Understanding the Difference between Eastern and Western Caribbean
You’ll hear a lot of confusing terms thrown at you while you plan your vacation to the Caribbean islands. You’ll have to know about customs, about duty free shopping, and about local cuisine and dress codes for example. You’ll also hear the terms “eastern Caribbean” and “western Caribbean”. What do those really mean, though?
Originally, the terms eastern and western Caribbean were used by the cruise industry to denote the general areas one would visit during a specific cruise. Eastern cruises would take you to the outlying Caribbean islands, those closest to the open Atlantic. Cruises through the western Caribbean would include islands closer to the mainland US and Cuba, or Mexico. However, there’s actually a bit more to it than just cruise industry use.
Designations of the Islands
You’ll find there are some very real differences between Caribbean islands in the western and eastern areas. The eastern islands often have more historic sites, and were claimed for European powers well before the western islands were discovered. Eastern islands include places like the US Virgin Islands, the British Virgin Islands, St. Maarten, Puerto Rico, the Leeward and Windward Islands, and more. The western Caribbean is home to places like the Bahamas, Aruba, Trinidad and Tobago, Cuba and the Florida Keys.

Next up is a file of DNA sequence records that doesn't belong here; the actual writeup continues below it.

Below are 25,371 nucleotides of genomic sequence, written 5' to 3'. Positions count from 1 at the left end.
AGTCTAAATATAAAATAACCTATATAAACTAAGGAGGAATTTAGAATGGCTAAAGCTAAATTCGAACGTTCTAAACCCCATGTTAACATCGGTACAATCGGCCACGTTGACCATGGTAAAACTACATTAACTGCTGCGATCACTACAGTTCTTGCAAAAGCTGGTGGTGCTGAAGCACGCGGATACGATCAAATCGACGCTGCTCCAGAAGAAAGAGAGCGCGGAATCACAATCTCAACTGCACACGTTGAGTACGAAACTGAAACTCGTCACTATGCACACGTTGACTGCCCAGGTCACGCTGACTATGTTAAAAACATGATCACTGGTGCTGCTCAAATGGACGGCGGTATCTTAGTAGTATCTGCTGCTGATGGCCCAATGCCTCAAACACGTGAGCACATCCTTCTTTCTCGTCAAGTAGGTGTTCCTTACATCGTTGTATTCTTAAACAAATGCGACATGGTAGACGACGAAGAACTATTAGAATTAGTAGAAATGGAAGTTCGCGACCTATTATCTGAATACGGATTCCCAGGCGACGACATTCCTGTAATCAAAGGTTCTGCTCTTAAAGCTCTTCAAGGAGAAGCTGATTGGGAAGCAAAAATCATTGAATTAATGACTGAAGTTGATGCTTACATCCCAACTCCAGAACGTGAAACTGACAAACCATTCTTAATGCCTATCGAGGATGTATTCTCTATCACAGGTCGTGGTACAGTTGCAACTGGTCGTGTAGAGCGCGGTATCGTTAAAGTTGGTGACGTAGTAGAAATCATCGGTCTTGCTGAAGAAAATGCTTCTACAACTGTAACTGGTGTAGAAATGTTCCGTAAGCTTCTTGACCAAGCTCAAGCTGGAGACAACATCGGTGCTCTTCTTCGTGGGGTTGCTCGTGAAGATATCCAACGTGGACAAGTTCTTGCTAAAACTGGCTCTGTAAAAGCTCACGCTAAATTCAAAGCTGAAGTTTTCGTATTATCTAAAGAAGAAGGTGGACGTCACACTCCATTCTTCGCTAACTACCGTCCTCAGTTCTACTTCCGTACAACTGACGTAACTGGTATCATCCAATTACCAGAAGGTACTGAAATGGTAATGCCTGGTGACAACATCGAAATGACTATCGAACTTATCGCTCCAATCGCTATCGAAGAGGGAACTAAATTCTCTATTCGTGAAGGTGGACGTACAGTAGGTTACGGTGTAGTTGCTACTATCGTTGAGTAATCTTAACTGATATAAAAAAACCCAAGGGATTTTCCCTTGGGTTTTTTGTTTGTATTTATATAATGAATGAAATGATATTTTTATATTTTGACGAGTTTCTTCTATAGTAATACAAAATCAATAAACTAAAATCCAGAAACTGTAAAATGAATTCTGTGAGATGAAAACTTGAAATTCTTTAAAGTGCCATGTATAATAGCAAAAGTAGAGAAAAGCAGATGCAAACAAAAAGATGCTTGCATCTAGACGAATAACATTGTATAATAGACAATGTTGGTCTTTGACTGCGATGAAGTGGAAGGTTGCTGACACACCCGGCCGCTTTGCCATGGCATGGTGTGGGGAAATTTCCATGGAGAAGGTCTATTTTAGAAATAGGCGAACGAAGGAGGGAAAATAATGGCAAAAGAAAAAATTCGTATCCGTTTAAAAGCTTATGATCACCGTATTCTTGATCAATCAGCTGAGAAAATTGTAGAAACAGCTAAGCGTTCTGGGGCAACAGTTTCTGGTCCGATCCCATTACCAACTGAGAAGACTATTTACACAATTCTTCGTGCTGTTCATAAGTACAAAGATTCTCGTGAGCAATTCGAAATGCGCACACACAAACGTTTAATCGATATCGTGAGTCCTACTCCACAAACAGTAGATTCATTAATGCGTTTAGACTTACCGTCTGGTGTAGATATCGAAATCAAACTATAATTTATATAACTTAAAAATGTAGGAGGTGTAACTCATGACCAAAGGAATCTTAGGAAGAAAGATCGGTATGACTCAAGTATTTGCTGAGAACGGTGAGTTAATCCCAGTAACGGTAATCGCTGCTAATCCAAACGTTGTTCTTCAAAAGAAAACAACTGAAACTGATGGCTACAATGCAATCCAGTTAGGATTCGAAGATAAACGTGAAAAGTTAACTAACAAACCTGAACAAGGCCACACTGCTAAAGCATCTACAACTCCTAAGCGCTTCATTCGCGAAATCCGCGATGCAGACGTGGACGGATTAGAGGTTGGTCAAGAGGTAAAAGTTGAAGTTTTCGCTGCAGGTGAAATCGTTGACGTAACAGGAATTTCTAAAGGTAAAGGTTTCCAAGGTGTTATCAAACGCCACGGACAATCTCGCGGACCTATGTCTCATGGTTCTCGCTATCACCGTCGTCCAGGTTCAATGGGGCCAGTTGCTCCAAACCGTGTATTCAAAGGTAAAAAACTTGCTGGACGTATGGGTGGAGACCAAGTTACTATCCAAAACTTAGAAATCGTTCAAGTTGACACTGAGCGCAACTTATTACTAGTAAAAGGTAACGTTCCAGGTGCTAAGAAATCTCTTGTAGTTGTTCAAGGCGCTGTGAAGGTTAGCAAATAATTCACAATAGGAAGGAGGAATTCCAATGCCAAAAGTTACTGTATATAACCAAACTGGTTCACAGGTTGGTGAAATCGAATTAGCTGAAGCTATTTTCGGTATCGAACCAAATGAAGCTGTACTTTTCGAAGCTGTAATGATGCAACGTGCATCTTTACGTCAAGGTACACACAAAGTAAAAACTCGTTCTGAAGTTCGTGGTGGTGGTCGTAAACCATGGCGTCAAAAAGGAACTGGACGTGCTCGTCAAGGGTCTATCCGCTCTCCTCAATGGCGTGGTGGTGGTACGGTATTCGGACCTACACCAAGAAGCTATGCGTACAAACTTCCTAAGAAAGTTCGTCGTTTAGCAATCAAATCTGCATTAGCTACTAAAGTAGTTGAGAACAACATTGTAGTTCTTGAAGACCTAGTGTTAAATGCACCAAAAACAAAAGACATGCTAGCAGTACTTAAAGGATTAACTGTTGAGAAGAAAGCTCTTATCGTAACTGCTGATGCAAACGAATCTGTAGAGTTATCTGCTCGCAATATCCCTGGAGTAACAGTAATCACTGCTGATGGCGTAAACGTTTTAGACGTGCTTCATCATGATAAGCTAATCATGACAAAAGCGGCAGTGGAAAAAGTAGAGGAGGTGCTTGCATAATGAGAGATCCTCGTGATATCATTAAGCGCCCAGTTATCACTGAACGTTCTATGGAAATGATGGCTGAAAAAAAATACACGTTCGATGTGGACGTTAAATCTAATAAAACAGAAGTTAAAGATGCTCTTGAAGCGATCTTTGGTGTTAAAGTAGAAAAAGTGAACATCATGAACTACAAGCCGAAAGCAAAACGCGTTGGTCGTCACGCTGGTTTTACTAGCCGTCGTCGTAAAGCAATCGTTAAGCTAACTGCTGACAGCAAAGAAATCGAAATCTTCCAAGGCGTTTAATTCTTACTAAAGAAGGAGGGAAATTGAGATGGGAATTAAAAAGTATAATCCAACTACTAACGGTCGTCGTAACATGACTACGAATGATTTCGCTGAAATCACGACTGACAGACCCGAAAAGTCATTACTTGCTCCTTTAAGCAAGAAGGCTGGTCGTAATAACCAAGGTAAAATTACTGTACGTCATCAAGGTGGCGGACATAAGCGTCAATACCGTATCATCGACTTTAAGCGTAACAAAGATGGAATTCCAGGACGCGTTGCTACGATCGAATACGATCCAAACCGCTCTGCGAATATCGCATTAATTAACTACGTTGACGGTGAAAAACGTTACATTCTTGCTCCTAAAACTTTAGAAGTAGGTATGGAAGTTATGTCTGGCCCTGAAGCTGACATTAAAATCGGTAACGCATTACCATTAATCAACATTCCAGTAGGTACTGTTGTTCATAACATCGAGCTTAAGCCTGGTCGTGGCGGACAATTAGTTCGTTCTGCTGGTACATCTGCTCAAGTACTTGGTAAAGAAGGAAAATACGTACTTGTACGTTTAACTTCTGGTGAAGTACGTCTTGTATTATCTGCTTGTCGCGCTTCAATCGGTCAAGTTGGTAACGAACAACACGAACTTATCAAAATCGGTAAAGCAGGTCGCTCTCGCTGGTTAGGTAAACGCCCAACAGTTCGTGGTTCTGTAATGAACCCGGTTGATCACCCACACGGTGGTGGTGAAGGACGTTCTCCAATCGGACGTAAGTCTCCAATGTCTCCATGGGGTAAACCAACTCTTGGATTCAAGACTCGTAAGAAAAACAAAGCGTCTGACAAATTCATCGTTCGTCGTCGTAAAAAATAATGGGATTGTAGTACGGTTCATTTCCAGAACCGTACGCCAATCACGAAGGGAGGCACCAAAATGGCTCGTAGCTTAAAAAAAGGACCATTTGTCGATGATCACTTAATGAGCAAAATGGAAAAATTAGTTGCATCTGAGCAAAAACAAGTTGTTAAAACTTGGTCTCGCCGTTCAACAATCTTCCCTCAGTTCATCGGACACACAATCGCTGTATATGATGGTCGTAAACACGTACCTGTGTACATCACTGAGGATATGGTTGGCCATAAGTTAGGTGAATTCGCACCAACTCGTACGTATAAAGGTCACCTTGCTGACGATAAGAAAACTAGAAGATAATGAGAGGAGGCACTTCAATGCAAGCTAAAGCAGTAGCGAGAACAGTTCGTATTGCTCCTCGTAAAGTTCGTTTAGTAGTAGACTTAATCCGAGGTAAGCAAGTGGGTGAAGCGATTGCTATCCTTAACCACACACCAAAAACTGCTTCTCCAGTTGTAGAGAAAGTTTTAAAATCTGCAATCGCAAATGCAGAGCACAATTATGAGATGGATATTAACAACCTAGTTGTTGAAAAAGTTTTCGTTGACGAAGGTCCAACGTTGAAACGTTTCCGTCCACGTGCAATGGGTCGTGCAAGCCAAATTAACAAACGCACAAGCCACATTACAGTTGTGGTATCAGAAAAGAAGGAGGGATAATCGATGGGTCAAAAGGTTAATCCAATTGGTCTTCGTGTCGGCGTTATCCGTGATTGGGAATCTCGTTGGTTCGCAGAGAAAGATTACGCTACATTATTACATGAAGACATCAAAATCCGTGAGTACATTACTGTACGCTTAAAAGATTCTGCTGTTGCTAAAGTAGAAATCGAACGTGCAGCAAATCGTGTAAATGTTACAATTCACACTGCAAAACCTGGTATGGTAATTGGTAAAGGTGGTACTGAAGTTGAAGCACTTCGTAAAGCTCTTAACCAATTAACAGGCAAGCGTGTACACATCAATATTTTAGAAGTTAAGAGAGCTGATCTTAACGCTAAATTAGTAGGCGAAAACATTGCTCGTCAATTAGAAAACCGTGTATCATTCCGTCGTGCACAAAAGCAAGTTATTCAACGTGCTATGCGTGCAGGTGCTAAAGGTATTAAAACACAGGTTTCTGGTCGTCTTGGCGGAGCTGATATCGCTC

Eastern Caribbean islands offer more in the way of tours and excursions, and some are more urbanized and modern than what you’ll find in the western Caribbean. Western Caribbean islands are more “adventure” oriented (although you’ll find plenty of adventure in places like the US Virgin Islands).
Why Does It Make a Difference?
Understanding the differences between eastern and western Caribbean islands is important for several reasons. First, if you’re booking a cruise, this will determine what ports of call your cruise ship makes, and where you’ll be able to shop. For instance, if you wanted to stop in the US Virgin Islands and enjoy some duty free shopping, you’d need to make sure you chose a cruise that went through the eastern Caribbean islands. If you wanted to snorkel off the coast of the Bahamas, you’d opt for the western Caribbean cruise.
Finally, it will also make a difference in where you’ll need your passport to leave the cruise ship. The US Virgin Islands are a US territory, which means that citizens don’t need a passport to enter. The same cannot be said for Aruba or the Bahamas, where you’ll need a current passport to set foot on land.